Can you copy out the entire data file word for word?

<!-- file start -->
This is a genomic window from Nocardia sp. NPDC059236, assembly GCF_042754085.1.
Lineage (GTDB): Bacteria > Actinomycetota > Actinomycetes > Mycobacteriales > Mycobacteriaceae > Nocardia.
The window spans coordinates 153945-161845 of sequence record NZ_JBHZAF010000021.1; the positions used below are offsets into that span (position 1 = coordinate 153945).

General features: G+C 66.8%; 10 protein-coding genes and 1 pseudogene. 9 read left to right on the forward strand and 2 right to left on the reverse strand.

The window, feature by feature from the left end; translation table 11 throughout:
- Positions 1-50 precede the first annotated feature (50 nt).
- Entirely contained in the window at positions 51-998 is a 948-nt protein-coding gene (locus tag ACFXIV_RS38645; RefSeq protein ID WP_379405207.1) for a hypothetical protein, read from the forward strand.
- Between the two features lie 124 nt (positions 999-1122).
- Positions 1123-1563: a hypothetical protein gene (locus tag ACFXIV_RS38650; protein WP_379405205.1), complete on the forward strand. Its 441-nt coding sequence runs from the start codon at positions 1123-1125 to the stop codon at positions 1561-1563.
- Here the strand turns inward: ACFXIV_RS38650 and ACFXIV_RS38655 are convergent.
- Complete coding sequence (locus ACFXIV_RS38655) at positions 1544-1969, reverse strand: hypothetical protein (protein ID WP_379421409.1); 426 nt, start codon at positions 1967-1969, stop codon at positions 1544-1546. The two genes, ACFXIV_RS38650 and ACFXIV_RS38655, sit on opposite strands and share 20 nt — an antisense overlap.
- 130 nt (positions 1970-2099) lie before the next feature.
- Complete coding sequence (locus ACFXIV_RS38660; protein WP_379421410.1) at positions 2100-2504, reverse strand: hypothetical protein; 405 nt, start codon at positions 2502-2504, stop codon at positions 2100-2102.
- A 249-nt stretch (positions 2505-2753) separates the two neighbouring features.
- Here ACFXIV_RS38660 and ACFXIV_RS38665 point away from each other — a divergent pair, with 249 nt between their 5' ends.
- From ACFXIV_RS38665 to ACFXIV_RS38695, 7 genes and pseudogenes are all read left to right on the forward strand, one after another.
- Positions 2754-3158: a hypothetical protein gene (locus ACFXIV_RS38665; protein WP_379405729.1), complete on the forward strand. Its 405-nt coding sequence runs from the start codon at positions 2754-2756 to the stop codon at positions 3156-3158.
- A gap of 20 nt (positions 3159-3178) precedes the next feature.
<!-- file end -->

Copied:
This is a genomic window from Nocardia sp. NPDC059236, assembly GCF_042754085.1.
Lineage (GTDB): Bacteria > Actinomycetota > Actinomycetes > Mycobacteriales > Mycobacteriaceae > Nocardia.
The window spans coordinates 153945-161845 of sequence record NZ_JBHZAF010000021.1; the positions used below are offsets into that span (position 1 = coordinate 153945).

General features: G+C 66.8%; 10 protein-coding genes and 1 pseudogene. 9 read left to right on the forward strand and 2 right to left on the reverse strand.

The window, feature by feature from the left end; translation table 11 throughout:
- Positions 1-50 precede the first annotated feature (50 nt).
- Entirely contained in the window at positions 51-998 is a 948-nt protein-coding gene (locus tag ACFXIV_RS38645; RefSeq protein ID WP_379405207.1) for a hypothetical protein, read from the forward strand.
- Between the two features lie 124 nt (positions 999-1122).
- Positions 1123-1563: a hypothetical protein gene (locus tag ACFXIV_RS38650; protein WP_379405205.1), complete on the forward strand. Its 441-nt coding sequence runs from the start codon at positions 1123-1125 to the stop codon at positions 1561-1563.
- Here the strand turns inward: ACFXIV_RS38650 and ACFXIV_RS38655 are convergent.
- Complete coding sequence (locus ACFXIV_RS38655) at positions 1544-1969, reverse strand: hypothetical protein (protein ID WP_379421409.1); 426 nt, start codon at positions 1967-1969, stop codon at positions 1544-1546. The two genes, ACFXIV_RS38650 and ACFXIV_RS38655, sit on opposite strands and share 20 nt — an antisense overlap.
- 130 nt (positions 1970-2099) lie before the next feature.
- Complete coding sequence (locus ACFXIV_RS38660; protein WP_379421410.1) at positions 2100-2504, reverse strand: hypothetical protein; 405 nt, start codon at positions 2502-2504, stop codon at positions 2100-2102.
- A 249-nt stretch (positions 2505-2753) separates the two neighbouring features.
- Here ACFXIV_RS38660 and ACFXIV_RS38665 point away from each other — a divergent pair, with 249 nt between their 5' ends.
- From ACFXIV_RS38665 to ACFXIV_RS38695, 7 genes and pseudogenes are all read left to right on the forward strand, one after another.
- Positions 2754-3158: a hypothetical protein gene (locus ACFXIV_RS38665; protein WP_379405729.1), complete on the forward strand. Its 405-nt coding sequence runs from the start codon at positions 2754-2756 to the stop codon at positions 3156-3158.
- A gap of 20 nt (positions 3159-3178) precedes the next feature.